I believe the basis for all ethics (sorry, Doug) is quite simple: Help if you can and want to, and avoid hurting whenever possible.  Using this as a foundation one can build a wide variety of moral and value structures.  And, there are also a wide varity of social mores that may be imposed but which don’t violate that basic idea.  As such, who cares?

And, yeah, postmodernism is dumb because it carried relativism to such an extreme that it also threw out the single absolute, the basic rule for living in a society (see my basis, above).

I realize that my analysis is so non-rigorous that it probably sends chills up Doug’s back, but it’s a cross professionals have to bear when reading stuff by laymen like me.

Occam

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Posted: 16 February 2007 02:50 AM   [ Ignore ]   [ # 7 ]
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[quote author=“Occam”]I believe the basis for all ethics (sorry, Doug) is quite simple: Help if you can and want to, and avoid hurting whenever possible.

That’s a good idea, but the problem is that sometimes you can’t tell (until it’s too late) when helping will do more harm than good.  This goes all the way back to Star Trek’s “Prime Directive”.  I don’t know if I have anything more concrete to add, but I am enjoying following the discussion.

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Posted: 16 February 2007 04:05 AM   [ Ignore ]   [ # 8 ]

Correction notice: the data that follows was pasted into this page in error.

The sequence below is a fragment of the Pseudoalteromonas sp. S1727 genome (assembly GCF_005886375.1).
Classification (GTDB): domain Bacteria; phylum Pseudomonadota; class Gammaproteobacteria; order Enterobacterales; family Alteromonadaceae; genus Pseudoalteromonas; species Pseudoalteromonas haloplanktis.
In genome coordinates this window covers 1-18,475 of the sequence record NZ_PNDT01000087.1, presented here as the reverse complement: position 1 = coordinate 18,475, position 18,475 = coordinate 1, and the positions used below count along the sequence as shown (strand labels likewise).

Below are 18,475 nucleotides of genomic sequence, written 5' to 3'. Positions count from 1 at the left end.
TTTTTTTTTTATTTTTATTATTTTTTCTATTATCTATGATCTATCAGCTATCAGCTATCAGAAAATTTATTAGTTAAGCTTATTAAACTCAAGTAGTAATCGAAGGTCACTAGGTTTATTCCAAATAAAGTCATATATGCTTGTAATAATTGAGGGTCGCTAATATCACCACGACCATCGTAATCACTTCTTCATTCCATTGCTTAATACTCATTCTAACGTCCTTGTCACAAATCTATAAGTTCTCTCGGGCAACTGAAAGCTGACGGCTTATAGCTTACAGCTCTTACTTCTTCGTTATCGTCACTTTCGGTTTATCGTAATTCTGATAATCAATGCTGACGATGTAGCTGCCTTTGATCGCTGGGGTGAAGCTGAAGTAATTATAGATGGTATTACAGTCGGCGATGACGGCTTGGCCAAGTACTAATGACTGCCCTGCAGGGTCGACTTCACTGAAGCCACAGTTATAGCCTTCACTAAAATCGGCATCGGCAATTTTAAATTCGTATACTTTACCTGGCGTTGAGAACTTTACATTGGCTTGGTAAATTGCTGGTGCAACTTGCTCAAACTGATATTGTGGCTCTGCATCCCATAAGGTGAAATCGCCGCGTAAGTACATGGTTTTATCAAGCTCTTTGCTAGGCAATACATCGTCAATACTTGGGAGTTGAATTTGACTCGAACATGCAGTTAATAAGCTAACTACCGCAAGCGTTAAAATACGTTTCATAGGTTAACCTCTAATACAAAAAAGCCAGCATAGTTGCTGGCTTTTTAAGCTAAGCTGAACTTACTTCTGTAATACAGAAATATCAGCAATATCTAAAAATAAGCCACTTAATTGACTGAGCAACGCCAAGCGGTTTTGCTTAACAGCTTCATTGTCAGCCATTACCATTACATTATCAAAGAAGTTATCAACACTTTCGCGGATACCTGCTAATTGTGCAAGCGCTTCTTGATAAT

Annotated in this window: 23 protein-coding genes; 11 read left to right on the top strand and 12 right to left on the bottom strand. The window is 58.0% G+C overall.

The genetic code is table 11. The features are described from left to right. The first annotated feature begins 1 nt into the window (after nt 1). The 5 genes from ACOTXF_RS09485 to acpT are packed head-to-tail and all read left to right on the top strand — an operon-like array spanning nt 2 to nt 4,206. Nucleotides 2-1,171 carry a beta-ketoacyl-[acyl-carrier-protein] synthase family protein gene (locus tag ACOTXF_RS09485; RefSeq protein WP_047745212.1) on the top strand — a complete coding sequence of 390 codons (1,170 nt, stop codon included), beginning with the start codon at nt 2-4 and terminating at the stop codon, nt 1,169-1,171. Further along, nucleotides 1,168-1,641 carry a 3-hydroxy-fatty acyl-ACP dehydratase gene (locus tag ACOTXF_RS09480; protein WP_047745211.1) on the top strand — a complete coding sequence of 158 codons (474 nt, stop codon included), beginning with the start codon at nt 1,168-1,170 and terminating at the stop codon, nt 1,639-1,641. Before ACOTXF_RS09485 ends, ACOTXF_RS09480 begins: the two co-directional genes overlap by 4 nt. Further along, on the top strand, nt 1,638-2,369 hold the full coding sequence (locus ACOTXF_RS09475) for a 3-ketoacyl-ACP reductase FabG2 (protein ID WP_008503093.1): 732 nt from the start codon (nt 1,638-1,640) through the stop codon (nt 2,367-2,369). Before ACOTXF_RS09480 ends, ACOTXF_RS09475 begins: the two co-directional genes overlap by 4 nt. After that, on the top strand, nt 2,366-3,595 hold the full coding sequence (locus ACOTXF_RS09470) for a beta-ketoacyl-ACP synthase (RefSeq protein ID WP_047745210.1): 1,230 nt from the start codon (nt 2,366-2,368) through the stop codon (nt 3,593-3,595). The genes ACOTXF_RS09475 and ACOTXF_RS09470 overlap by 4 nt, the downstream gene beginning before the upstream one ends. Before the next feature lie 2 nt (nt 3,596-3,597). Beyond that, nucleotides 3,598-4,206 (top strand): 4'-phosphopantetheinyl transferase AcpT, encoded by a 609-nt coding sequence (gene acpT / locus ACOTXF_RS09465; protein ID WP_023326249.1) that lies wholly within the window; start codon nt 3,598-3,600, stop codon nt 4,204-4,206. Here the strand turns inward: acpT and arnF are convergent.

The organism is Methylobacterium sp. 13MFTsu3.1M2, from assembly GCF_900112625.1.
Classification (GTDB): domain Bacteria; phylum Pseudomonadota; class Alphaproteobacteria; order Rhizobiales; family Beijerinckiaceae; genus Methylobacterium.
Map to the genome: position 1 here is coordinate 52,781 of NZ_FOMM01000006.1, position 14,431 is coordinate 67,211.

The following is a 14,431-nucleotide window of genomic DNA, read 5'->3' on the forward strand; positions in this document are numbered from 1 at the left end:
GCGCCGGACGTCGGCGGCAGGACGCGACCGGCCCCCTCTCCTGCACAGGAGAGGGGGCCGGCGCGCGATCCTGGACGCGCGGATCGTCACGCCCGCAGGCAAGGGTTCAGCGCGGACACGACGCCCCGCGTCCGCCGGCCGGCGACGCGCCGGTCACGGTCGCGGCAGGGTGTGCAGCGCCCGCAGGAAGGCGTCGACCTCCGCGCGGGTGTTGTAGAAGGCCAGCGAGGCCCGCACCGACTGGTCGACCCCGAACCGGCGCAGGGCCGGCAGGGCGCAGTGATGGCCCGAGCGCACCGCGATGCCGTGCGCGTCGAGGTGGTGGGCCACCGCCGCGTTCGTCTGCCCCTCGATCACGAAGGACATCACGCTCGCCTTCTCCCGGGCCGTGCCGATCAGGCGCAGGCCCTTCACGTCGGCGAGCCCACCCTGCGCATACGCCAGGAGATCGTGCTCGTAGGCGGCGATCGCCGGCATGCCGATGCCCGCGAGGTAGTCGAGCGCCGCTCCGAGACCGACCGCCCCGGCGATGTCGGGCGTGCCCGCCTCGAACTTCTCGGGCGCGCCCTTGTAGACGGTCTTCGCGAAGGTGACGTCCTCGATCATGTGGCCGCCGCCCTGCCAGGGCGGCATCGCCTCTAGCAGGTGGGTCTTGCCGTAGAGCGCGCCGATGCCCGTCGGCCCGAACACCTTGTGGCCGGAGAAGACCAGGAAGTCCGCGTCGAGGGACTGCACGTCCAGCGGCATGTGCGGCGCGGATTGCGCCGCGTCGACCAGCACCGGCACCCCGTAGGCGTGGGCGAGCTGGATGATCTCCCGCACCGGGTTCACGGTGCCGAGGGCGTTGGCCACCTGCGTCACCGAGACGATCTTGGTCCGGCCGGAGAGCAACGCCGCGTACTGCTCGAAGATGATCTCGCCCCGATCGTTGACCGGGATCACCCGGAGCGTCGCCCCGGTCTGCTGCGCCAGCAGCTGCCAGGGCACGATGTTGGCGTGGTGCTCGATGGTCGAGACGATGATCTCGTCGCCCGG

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[quote author=“Occam”]I believe the basis for all ethics (sorry, Doug) is quite simple: Help if you can and want to, and avoid hurting whenever possible.  Using this as a foundation one can build a wide variety of moral and value structures. ... I realize that my analysis is so non-rigorous that it probably sends chills up Doug’s back, but it’s a cross professionals have to bear when reading stuff by laymen like me.

Thou dost protest too much!

:wink:

In all seriousness, Occam, there’s nothing wrong with the vague ethical principle you assert. It’s basically a baby version of utilitarianism. So, no chills up my back yet!

[quote author=“advocatus”] That’s a good idea, but the problem is that sometimes you can’t tell (until it’s too late) when helping will do more harm than good. This goes all the way back to Star Trek’s “Prime Directive”.

Excellent point, advocatus. To be careful we should separate the “metaphysical” point from the “epistemic” point. Or, to put it more clearly, we should separate the ethical facts of the matter from the thorny problem of being able to tell what the facts are.

So, one might accept Occam’s ethical principle (help, don’t harm) without necessarily knowing in every situation what is the best way to help, or how to act without harming.

I only say this to avoid the problem of someone who might say, “Since we can’t tell when helping will do more harm than good, it’s all relative to people’s culture.” (or, “opinions”, etc.)

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Posted: 16 February 2007 05:55 AM   [ Ignore ]   [ # 9 ]
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I prefer to think of it as succinct rather than as a baby version.  :D

Occam

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Posted: 16 February 2007 08:34 AM   [ Ignore ]   [ # 10 ]
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Beware, another dissertation looms!! smile

Help if you can and want to, and avoid hurting whenever possible


Of course, part of the problem with this intuitively appealing standard (and relevant to the issue of relativism) is defining “help.” Deeply religious believers think helping someone make it to heaven and avoid hell is the ultimate kind of help, and if you feel strongly enough you’re doing the right thing, coercing the person you’re doing it to seems the moral choice.